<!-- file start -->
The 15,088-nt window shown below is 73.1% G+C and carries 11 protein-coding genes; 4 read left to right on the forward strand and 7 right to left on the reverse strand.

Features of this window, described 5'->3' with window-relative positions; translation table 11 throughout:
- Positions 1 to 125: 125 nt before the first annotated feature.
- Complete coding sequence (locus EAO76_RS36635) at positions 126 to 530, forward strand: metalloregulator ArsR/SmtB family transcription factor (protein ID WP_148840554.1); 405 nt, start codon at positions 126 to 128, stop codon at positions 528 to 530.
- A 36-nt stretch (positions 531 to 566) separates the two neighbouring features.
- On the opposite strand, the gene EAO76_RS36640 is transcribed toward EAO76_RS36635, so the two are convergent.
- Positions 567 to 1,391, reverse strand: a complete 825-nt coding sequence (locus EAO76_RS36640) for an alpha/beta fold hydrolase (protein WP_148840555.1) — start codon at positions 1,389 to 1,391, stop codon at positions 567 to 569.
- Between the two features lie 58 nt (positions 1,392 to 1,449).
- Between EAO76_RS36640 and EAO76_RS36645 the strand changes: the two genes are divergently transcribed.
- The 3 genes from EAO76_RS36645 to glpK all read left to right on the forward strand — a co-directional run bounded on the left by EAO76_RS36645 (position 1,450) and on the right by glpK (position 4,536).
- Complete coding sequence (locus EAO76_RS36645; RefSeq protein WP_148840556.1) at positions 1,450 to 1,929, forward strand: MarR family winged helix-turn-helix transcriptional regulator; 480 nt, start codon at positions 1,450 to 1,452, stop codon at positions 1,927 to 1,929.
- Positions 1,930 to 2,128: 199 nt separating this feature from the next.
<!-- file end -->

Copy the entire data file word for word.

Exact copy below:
The 15,088-nt window shown below is 73.1% G+C and carries 11 protein-coding genes; 4 read left to right on the forward strand and 7 right to left on the reverse strand.

Features of this window, described 5'->3' with window-relative positions; translation table 11 throughout:
- Positions 1 to 125: 125 nt before the first annotated feature.
- Complete coding sequence (locus EAO76_RS36635) at positions 126 to 530, forward strand: metalloregulator ArsR/SmtB family transcription factor (protein ID WP_148840554.1); 405 nt, start codon at positions 126 to 128, stop codon at positions 528 to 530.
- A 36-nt stretch (positions 531 to 566) separates the two neighbouring features.
- On the opposite strand, the gene EAO76_RS36640 is transcribed toward EAO76_RS36635, so the two are convergent.
- Positions 567 to 1,391, reverse strand: a complete 825-nt coding sequence (locus EAO76_RS36640) for an alpha/beta fold hydrolase (protein WP_148840555.1) — start codon at positions 1,389 to 1,391, stop codon at positions 567 to 569.
- Between the two features lie 58 nt (positions 1,392 to 1,449).
- Between EAO76_RS36640 and EAO76_RS36645 the strand changes: the two genes are divergently transcribed.
- The 3 genes from EAO76_RS36645 to glpK all read left to right on the forward strand — a co-directional run bounded on the left by EAO76_RS36645 (position 1,450) and on the right by glpK (position 4,536).
- Complete coding sequence (locus EAO76_RS36645; RefSeq protein WP_148840556.1) at positions 1,450 to 1,929, forward strand: MarR family winged helix-turn-helix transcriptional regulator; 480 nt, start codon at positions 1,450 to 1,452, stop codon at positions 1,927 to 1,929.
- Positions 1,930 to 2,128: 199 nt separating this feature from the next.